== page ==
Heart Association: Hands-only CPR works

  1. In a major change, the American Heart Association said Monday that hands-only CPR -- rapid, deep presses on the victim's chest until help arrives -- works just as well as standard CPR for sudden cardiac arrest in adults.
    Experts hope bystanders will now be more willing to jump in and help if they see someone suddenly collapse. Hands-only CPR is simpler and easier to remember and removes a big barrier for people skittish about the mouth-to-mouth breathing.
    "You only have to do two things. Call 911 and push hard and fast on the middle of the person's chest," said Dr. Michael Sayre, an emergency medicine professor at Ohio State University who headed the committee that made the recommendation.

    http://www.cnn.com/2008/HEALTH/03/31....ap/index.html
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    About Kurious RN

    Joined: Sep '07; Posts: 78; Likes: 24
    from US

    19 Comments

  3. by   RN1989
    I am so sick of this mess. When this info from a study done by an EMS group out in AZ I think, came out a couple of weeks ago, AHA said that they weren't going to change CPR guidelines due to lack of appropriate study on the subject. Now suddenly they are looking at endorsing it???

    This last time I renewed ACLS they were pushing compressions instead of defib, stating that there were not enough good outcomes. Of course when I renewed ACLS prior to a year ago, the focus was on fast defib and not worry so much about CPR. And prior to that the focus had been on CPR and not defib, and on and on back to the dark ages of ACLS when people actually had to know something to pass the class.

    Last week I read an article that said that people weren't being shocked in a timely fashion, particularly in hospitals, and that CPR was fine but defib was needed more.

    Frankly - I believe it is all a crock. We are not God and we cannot save every life on the planet. The AHA changes their tune at every symposium because there aren't enough good outcomes. There isn't going to be a good outcome for every patient because we do not have the power to raise people from the dead. We can save some but not all, and certainly not all will come out without anoxic brain injury.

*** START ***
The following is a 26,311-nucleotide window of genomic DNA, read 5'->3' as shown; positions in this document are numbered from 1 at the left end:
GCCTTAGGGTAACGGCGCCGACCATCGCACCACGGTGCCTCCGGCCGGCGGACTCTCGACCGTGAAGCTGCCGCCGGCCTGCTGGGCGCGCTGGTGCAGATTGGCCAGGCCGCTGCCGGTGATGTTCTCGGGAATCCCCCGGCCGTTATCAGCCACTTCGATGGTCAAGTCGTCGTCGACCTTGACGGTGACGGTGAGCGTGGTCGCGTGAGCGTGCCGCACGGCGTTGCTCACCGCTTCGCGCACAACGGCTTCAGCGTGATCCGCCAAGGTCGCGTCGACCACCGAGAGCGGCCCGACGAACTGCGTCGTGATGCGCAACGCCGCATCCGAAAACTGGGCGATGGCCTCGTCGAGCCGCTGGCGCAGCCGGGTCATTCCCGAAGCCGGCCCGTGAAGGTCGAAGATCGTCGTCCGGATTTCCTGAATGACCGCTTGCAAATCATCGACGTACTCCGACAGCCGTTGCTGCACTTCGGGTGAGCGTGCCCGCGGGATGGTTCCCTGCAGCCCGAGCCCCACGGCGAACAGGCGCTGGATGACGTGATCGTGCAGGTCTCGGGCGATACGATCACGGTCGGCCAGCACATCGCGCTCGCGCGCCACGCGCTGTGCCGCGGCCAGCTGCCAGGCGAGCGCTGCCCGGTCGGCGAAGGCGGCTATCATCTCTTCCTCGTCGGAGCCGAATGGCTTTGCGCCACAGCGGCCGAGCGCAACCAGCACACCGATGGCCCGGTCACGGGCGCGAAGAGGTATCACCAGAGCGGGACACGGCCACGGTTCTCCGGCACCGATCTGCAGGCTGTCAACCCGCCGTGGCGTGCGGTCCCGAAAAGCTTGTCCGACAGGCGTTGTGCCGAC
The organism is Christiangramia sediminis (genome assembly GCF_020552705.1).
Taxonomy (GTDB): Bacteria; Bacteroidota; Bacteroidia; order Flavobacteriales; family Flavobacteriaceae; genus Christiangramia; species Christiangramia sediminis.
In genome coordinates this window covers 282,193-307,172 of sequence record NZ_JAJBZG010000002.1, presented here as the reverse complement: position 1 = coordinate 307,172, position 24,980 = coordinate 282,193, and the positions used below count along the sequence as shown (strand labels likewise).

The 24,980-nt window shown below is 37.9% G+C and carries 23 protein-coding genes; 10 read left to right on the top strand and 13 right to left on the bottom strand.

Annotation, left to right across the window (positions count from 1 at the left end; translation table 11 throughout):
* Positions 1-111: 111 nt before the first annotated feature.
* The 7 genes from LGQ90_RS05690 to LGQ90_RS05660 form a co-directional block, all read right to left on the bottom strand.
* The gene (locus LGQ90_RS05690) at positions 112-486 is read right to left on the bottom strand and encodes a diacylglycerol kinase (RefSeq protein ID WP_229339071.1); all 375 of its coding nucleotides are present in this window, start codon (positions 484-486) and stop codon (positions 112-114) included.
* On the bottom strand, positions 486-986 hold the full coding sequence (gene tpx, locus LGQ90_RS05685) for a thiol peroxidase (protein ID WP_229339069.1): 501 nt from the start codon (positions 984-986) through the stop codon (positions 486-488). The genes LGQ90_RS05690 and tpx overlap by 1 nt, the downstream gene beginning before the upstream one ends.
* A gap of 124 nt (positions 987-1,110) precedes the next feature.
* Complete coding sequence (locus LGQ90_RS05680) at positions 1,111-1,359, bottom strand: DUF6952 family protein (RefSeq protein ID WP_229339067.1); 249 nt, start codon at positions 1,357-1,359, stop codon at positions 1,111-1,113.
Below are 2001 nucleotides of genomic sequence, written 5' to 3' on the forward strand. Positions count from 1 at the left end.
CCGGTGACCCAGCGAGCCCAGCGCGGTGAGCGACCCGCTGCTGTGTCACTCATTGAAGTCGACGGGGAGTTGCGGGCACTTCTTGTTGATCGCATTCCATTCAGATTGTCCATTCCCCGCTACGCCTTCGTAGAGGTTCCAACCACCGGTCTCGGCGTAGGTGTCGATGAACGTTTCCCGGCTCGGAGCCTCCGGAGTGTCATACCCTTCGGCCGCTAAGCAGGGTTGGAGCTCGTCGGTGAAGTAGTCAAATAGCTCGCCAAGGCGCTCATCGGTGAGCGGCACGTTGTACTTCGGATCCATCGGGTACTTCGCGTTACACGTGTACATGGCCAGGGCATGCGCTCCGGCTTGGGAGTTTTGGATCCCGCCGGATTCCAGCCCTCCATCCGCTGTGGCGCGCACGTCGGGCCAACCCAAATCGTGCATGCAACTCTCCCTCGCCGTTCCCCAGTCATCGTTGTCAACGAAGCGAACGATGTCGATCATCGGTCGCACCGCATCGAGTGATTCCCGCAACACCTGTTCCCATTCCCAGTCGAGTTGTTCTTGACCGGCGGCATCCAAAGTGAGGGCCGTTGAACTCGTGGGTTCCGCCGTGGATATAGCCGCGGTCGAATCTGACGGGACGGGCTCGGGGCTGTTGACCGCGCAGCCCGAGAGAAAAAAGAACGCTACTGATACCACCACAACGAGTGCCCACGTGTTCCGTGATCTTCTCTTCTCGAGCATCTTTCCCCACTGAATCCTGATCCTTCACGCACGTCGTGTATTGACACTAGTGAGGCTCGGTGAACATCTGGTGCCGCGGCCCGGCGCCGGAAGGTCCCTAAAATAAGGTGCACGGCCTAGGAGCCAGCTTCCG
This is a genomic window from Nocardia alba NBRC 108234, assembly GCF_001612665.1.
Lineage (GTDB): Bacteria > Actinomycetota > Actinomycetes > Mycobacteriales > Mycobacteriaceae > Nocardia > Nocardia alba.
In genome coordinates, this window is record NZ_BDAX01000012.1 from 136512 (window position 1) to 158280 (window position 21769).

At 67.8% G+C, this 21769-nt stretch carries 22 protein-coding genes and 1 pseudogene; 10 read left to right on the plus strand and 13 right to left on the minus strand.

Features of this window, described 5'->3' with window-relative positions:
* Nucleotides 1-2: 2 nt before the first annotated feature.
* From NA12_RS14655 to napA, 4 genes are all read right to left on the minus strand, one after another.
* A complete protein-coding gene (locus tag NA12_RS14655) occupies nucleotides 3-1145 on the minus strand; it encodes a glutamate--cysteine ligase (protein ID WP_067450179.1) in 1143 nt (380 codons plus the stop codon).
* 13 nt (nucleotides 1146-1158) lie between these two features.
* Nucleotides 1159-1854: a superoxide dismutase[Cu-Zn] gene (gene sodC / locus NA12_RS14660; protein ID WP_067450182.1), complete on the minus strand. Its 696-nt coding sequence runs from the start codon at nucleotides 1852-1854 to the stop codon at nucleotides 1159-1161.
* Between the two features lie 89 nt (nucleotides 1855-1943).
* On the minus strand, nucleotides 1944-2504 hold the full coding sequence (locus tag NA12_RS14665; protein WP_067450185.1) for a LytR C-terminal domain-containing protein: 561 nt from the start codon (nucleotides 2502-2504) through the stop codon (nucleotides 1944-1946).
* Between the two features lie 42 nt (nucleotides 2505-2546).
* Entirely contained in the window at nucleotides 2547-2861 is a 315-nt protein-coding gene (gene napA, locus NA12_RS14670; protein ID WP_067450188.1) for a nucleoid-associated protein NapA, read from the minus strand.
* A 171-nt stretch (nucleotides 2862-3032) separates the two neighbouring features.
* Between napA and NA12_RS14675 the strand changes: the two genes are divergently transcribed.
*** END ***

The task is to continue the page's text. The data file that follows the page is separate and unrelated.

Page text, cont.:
I've watched over the years and I truly believe that the AHA is grasping at straws in an attempt to satisfy the general public's idea that a pill can fix anything regardless of how you treat your body. Either that, or as someone else has suggested before, they just need to change things to make sure that they get repeat customers for the classes so everyone can make a bit of money.
  4. by   rjflyn
    Quote from RN1989
    I am so sick of this mess. When this info from a study done by an EMS group out in AZ I think, came out a couple of weeks ago, AHA said that they weren't going to change CPR guidelines due to lack of appropriate study on the subject. Now suddenly they are looking at endorsing it???

    This last time I renewed ACLS they were pushing compressions instead of defib, stating that there were not enough good outcomes. Of course when I renewed ACLS prior to a year ago, the focus was on fast defib and not worry so much about CPR. And prior to that the focus had been on CPR and not defib, and on and on back to the dark ages of ACLS when people actually had to know something to pass the class.

    Last week I read an article that said that people weren't being shocked in a timely fashion, particularly in hospitals, and that CPR was fine but defib was needed more.

    Frankly - I believe it is all a crock. We are not God and we cannot save every life on the planet. The AHA changes their tune at every symposium because there aren't enough good outcomes. There isn't going to be a good outcome for every patient because we do not have the power to raise people from the dead. We can save some but not all, and certainly not all will come out without anoxic brain injury.

    I've watched over the years and I truly believe that the AHA is grasping at straws in an attempt to satisfy the general public's idea that a pill can fix anything regardless of how you treat your body. Either that, or as someone else has suggested before, they just need to change things to make sure that they get repeat customers for the classes so everyone can make a bit of money.